Condor Time Line
The remains of Condors have been found in the La Brea Tar Pits in Los Angeles
with Mastodons and Saber-toothed Cats from the Pleistocene Age between
11,000 and 36,000 years ago.
Fossil records for the condors have been found from Canada to Mexico, and
as far east as Florida and New York .
The Condor has been (and is) a very special totem for the Chumash Indians
of Santa Barbara. The Chumash were also Hokan speaking people like the Esselen.
When the Europeans first came to this country Condors were found from Canada
In 1792 Captain George Vancouver described a Condor eating a dead whale in the shores
of Monterey Bay.
In 1804 Lewis and Clark identify the condor along the Columbia River near
The Dalles, Oregon. They call it ‘The beautiful buzzard of the Columbia”
In the 1950’s approximately 60 California Condors were found mainly
in central and southern California .
In 1967 the California Condor was put on the endangered species list.
1982 the California Condor population was at it’s lowest of 22.
1984 Only 15 California Condors were in the wild.
7 died in rapid succession, so it was decided to bring them all in.
1987 The last California Condor was taken with 26 others in captivity.
1988 First egg produced and hatched in captivity at San Diego Wild Animal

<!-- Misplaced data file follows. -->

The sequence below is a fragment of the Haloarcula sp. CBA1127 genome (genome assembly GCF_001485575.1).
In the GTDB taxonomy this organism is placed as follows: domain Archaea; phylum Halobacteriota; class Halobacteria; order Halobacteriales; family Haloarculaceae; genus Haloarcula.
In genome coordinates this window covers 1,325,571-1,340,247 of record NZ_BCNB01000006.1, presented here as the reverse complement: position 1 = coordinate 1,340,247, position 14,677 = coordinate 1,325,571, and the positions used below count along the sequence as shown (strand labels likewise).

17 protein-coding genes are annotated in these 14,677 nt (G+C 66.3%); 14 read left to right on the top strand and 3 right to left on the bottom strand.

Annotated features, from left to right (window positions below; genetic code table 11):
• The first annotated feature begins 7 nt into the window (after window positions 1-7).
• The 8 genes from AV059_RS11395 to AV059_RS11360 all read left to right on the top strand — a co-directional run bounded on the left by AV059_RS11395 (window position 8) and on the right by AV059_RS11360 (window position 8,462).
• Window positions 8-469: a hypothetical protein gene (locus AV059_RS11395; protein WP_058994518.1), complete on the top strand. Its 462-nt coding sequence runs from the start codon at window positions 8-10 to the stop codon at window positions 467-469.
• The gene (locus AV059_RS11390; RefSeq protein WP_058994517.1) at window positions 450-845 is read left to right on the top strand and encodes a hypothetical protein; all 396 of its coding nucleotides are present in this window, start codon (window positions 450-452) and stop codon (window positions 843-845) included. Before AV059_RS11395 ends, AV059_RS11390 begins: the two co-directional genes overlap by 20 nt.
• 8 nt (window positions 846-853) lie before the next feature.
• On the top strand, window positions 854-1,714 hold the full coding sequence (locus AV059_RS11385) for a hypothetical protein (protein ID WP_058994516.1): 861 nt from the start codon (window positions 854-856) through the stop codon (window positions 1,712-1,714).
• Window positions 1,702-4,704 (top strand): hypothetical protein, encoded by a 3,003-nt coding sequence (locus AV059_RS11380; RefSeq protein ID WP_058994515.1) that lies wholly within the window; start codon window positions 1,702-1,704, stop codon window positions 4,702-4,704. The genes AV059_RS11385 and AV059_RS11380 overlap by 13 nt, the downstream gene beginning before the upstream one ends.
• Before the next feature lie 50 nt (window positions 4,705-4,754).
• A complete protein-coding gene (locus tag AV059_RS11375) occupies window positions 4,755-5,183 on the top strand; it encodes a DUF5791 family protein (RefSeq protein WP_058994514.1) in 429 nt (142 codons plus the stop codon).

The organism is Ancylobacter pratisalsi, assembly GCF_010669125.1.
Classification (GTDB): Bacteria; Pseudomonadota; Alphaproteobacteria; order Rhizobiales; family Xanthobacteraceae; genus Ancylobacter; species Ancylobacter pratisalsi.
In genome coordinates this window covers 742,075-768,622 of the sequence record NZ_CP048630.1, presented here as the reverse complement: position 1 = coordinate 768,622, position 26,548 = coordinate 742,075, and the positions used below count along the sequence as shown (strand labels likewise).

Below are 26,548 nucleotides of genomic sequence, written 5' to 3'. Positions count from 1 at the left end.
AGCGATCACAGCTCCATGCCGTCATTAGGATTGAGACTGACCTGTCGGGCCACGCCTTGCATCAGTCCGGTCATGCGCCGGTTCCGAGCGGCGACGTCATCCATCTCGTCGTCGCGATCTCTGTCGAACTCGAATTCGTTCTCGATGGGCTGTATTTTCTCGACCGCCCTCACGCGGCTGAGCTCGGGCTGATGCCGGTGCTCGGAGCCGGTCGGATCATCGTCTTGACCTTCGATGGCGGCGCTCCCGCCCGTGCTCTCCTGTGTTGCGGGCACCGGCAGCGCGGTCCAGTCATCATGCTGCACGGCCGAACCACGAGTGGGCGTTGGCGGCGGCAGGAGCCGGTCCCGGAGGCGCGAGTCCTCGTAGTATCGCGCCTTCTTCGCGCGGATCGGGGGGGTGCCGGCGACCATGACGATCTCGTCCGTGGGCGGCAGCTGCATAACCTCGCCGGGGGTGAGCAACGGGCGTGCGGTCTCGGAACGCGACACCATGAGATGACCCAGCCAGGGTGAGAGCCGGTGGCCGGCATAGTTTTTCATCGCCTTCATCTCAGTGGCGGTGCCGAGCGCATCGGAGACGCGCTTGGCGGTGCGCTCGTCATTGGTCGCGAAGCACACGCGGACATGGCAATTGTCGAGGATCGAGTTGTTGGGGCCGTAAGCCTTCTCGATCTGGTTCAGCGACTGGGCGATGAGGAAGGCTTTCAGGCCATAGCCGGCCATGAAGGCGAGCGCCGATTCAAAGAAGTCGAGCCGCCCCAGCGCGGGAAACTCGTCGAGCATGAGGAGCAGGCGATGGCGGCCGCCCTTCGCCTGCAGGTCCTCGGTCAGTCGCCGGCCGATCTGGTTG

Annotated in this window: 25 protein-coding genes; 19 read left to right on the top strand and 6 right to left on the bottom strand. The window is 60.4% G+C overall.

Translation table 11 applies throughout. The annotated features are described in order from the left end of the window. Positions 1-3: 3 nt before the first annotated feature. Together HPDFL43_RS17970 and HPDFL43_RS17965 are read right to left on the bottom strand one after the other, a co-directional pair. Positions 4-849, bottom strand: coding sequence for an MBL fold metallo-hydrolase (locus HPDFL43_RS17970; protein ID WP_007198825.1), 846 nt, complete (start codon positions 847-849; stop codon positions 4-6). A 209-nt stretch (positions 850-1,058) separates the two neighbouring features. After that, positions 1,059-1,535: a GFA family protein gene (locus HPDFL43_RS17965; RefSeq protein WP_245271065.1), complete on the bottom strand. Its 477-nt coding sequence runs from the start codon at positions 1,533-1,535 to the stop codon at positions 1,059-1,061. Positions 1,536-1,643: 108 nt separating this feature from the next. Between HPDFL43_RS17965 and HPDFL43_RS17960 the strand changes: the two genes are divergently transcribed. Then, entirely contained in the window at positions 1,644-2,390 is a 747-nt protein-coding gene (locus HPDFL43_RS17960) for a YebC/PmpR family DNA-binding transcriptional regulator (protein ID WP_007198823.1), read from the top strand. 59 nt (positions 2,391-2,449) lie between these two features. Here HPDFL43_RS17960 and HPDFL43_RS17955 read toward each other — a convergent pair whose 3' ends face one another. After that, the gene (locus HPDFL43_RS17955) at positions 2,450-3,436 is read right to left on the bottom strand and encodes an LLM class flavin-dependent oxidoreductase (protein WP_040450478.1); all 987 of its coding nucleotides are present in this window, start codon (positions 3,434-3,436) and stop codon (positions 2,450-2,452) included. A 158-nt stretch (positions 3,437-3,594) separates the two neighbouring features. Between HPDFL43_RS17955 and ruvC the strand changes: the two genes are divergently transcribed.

1992 The US Fish & Wildlife Service started releasing California Condors
back into the wild.
2017 California Condor population total = 400 + Condors.
Condors are genetically related to Storks.
Small vultures have great smell. Large Condors have good sight.
The California Condors wingspan is up to 10 feet.
They weigh about 20 – 25 lbs.
They live for 40 – 60 years in the wild.
They can fly over 150 miles a day.
And can go 2 – 3 weeks without food. 1 – 2 weeks without water.
Condors nails are like our toenails, they don’t have talons like Hawks
Adults will show their emotions through color changes of their skin.
Adults have bright orange heads and white under wing patches.
Young birds have dark grey heads and their white under wings are mottled
Condors mate for life.
They mate around 6-7 years old.
Mating season is late winter to early spring.
They breed once every other year, spending the off year teaching the chick
how to survive.
The egg will hatch in 56 days.
Chicks are born with their eyes open.
They eat 2 – 3 lbs at a feeding.
Both parents feed the young.
In 4-5 months they will leave the nest, yet they will stay close.
The young learn to find food and fly from their parents.
At 6 months they will take flight.
They will be independent the following year.
Condors in Big Sur
At times they can be seen:
Anywhere from Molera State Park down to Esalen. Lately they have been hanging
out around Mt. Manuel. Sometimes they can be seen in the large bare trees
up in Julia Pfieffer State Park.
They are identified by the number on their tags.
For more information on the Condors go to www.ventanaws.org